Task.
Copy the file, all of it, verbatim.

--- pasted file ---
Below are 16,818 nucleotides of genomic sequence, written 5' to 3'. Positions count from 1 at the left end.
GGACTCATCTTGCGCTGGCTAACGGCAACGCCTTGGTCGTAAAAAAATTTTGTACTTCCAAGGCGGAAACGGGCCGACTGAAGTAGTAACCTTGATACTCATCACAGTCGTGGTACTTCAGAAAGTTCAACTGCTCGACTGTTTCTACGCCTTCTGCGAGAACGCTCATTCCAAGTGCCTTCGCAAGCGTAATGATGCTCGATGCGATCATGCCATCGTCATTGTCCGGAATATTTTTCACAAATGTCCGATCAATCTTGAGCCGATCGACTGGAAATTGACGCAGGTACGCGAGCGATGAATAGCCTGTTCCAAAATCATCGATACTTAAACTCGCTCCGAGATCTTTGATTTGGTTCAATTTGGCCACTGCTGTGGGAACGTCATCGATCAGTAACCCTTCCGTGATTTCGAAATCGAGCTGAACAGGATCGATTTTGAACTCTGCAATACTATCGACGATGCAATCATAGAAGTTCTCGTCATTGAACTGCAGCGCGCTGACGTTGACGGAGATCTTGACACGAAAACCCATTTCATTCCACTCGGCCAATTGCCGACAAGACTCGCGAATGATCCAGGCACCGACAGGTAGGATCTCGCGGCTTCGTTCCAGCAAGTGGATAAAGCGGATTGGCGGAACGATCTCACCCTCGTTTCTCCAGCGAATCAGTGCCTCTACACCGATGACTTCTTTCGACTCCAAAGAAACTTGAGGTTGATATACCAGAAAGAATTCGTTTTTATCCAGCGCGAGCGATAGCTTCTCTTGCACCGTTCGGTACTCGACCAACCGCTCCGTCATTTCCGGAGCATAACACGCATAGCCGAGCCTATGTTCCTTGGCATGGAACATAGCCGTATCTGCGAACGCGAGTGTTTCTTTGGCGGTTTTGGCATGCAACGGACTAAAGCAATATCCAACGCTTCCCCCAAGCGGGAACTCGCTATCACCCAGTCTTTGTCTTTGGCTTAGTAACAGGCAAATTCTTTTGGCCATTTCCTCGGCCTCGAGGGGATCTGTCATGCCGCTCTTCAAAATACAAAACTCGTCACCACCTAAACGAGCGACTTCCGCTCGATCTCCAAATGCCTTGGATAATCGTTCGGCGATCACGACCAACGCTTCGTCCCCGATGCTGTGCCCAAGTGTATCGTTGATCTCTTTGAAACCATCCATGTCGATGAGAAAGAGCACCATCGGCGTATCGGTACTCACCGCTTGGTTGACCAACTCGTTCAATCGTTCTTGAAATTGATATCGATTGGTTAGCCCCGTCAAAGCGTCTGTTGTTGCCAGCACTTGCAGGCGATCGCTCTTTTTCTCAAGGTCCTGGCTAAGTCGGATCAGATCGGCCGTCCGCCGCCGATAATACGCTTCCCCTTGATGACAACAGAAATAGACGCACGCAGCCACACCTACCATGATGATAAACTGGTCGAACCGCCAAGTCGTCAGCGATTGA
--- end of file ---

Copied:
Below are 16,818 nucleotides of genomic sequence, written 5' to 3'. Positions count from 1 at the left end.
GGACTCATCTTGCGCTGGCTAACGGCAACGCCTTGGTCGTAAAAAAATTTTGTACTTCCAAGGCGGAAACGGGCCGACTGAAGTAGTAACCTTGATACTCATCACAGTCGTGGTACTTCAGAAAGTTCAACTGCTCGACTGTTTCTACGCCTTCTGCGAGAACGCTCATTCCAAGTGCCTTCGCAAGCGTAATGATGCTCGATGCGATCATGCCATCGTCATTGTCCGGAATATTTTTCACAAATGTCCGATCAATCTTGAGCCGATCGACTGGAAATTGACGCAGGTACGCGAGCGATGAATAGCCTGTTCCAAAATCATCGATACTTAAACTCGCTCCGAGATCTTTGATTTGGTTCAATTTGGCCACTGCTGTGGGAACGTCATCGATCAGTAACCCTTCCGTGATTTCGAAATCGAGCTGAACAGGATCGATTTTGAACTCTGCAATACTATCGACGATGCAATCATAGAAGTTCTCGTCATTGAACTGCAGCGCGCTGACGTTGACGGAGATCTTGACACGAAAACCCATTTCATTCCACTCGGCCAATTGCCGACAAGACTCGCGAATGATCCAGGCACCGACAGGTAGGATCTCGCGGCTTCGTTCCAGCAAGTGGATAAAGCGGATTGGCGGAACGATCTCACCCTCGTTTCTCCAGCGAATCAGTGCCTCTACACCGATGACTTCTTTCGACTCCAAAGAAACTTGAGGTTGATATACCAGAAAGAATTCGTTTTTATCCAGCGCGAGCGATAGCTTCTCTTGCACCGTTCGGTACTCGACCAACCGCTCCGTCATTTCCGGAGCATAACACGCATAGCCGAGCCTATGTTCCTTGGCATGGAACATAGCCGTATCTGCGAACGCGAGTGTTTCTTTGGCGGTTTTGGCATGCAACGGACTAAAGCAATATCCAACGCTTCCCCCAAGCGGGAACTCGCTATCACCCAGTCTTTGTCTTTGGCTTAGTAACAGGCAAATTCTTTTGGCCATTTCCTCGGCCTCGAGGGGATCTGTCATGCCGCTCTTCAAAATACAAAACTCGTCACCACCTAAACGAGCGACTTCCGCTCGATCTCCAAATGCCTTGGATAATCGTTCGGCGATCACGACCAACGCTTCGTCCCCGATGCTGTGCCCAAGTGTATCGTTGATCTCTTTGAAACCATCCATGTCGATGAGAAAGAGCACCATCGGCGTATCGGTACTCACCGCTTGGTTGACCAACTCGTTCAATCGTTCTTGAAATTGATATCGATTGGTTAGCCCCGTCAAAGCGTCTGTTGTTGCCAGCACTTGCAGGCGATCGCTCTTTTTCTCAAGGTCCTGGCTAAGTCGGATCAGATCGGCCGTCCGCCGCCGATAATACGCTTCCCCTTGATGACAACAGAAATAGACGCACGCAGCCACACCTACCATGATGATAAACTGGTCGAACCGCCAAGTCGTCAGCGATTGA